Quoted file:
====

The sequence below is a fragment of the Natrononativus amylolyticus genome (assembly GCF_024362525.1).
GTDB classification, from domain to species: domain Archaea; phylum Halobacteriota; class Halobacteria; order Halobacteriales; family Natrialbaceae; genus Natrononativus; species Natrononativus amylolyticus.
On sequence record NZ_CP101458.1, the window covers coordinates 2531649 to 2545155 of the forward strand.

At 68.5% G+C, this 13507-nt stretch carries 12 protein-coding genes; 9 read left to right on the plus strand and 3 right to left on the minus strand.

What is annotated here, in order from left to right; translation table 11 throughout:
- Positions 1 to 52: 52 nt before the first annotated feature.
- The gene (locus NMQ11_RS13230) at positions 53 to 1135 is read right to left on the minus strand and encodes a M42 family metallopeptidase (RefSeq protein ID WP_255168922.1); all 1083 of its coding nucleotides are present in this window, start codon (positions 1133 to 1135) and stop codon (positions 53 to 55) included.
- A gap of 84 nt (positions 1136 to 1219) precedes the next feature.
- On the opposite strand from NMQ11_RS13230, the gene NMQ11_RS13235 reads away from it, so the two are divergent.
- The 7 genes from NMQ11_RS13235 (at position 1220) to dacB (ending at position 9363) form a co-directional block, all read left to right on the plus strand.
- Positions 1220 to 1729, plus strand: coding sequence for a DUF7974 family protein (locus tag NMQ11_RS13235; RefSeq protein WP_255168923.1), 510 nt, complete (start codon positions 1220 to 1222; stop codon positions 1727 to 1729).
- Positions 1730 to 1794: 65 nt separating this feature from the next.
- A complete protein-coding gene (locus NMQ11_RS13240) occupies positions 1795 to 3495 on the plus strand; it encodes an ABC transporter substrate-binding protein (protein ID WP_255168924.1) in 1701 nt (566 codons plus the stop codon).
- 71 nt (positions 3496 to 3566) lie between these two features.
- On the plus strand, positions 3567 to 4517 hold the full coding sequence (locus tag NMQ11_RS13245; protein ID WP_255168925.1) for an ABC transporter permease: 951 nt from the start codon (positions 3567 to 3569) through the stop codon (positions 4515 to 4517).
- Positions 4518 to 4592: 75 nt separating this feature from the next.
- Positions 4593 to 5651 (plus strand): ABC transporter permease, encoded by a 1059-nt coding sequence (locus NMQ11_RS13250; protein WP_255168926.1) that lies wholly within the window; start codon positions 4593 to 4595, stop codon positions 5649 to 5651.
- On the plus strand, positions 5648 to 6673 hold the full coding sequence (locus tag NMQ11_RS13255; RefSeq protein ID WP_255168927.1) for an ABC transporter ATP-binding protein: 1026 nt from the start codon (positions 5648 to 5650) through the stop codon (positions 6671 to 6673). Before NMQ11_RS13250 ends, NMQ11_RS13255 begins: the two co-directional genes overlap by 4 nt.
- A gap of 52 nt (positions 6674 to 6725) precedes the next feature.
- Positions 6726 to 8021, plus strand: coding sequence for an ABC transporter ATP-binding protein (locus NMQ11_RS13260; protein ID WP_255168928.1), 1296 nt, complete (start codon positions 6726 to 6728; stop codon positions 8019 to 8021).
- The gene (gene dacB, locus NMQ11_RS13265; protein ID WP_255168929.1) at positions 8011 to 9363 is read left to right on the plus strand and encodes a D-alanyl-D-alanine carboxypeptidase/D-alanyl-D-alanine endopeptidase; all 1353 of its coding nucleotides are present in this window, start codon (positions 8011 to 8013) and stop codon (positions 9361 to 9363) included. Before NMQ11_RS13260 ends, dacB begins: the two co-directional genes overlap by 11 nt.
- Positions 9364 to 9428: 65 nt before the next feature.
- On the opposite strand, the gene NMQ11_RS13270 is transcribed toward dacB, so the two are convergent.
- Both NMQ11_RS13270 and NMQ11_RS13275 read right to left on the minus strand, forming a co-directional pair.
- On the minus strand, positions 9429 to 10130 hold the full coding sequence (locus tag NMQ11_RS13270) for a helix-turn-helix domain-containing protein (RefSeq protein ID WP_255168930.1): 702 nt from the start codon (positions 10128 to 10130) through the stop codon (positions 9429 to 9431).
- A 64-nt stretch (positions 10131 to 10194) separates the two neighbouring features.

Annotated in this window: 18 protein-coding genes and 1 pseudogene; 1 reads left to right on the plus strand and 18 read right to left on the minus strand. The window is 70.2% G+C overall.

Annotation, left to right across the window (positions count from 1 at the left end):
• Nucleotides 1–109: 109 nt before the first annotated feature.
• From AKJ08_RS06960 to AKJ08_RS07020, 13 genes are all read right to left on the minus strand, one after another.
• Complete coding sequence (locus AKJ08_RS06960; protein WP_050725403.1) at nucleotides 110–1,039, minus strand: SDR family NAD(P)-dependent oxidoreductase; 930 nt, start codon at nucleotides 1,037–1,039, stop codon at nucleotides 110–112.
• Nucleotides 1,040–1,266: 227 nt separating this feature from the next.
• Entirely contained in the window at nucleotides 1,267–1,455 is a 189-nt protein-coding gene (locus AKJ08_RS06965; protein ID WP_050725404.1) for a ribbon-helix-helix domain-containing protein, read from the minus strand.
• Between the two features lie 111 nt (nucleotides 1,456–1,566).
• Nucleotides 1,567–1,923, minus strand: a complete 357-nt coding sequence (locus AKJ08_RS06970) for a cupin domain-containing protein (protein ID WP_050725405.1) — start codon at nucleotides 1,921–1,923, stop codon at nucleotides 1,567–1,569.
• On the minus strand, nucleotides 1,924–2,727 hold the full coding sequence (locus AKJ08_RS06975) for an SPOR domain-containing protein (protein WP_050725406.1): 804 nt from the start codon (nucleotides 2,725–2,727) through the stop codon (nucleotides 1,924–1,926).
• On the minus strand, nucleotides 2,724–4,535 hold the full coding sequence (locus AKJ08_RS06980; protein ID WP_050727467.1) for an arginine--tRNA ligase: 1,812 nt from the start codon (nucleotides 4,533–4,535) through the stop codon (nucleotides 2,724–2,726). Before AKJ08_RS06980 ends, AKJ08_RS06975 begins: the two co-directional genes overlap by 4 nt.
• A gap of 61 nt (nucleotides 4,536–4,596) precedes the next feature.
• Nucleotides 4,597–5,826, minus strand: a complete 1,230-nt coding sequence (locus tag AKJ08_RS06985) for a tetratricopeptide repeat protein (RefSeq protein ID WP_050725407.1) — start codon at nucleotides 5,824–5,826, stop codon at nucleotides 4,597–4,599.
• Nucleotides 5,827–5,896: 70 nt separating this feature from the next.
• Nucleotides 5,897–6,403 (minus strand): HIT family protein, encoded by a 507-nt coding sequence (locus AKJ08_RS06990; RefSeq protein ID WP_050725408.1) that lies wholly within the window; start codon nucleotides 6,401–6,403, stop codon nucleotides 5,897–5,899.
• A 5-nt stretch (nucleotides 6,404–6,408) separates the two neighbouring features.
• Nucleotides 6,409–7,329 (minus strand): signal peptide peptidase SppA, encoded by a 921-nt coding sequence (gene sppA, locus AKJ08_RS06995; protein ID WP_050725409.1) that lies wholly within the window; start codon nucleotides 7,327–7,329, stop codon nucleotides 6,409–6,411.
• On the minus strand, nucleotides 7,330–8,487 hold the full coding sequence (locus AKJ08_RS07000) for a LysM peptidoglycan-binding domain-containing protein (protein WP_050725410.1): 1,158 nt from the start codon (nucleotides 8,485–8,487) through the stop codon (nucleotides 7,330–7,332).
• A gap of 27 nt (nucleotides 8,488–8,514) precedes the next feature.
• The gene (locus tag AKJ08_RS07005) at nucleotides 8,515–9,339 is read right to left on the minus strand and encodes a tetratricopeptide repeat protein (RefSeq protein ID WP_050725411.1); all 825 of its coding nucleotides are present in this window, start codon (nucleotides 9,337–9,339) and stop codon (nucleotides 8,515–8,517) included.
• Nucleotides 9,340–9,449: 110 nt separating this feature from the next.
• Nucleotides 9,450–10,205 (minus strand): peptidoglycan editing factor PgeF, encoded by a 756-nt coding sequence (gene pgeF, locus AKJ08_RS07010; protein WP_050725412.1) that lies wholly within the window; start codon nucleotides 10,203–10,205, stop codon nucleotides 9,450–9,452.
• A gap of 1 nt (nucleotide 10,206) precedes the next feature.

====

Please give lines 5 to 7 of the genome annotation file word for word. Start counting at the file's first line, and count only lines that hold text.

What is annotated here, in order from left to right; translation table 11 throughout:
- Positions 1 to 52: 52 nt before the first annotated feature.
- The gene (locus NMQ11_RS13230) at positions 53 to 1135 is read right to left on the minus strand and encodes a M42 family metallopeptidase (RefSeq protein ID WP_255168922.1); all 1083 of its coding nucleotides are present in this window, start codon (positions 1133 to 1135) and stop codon (positions 53 to 55) included.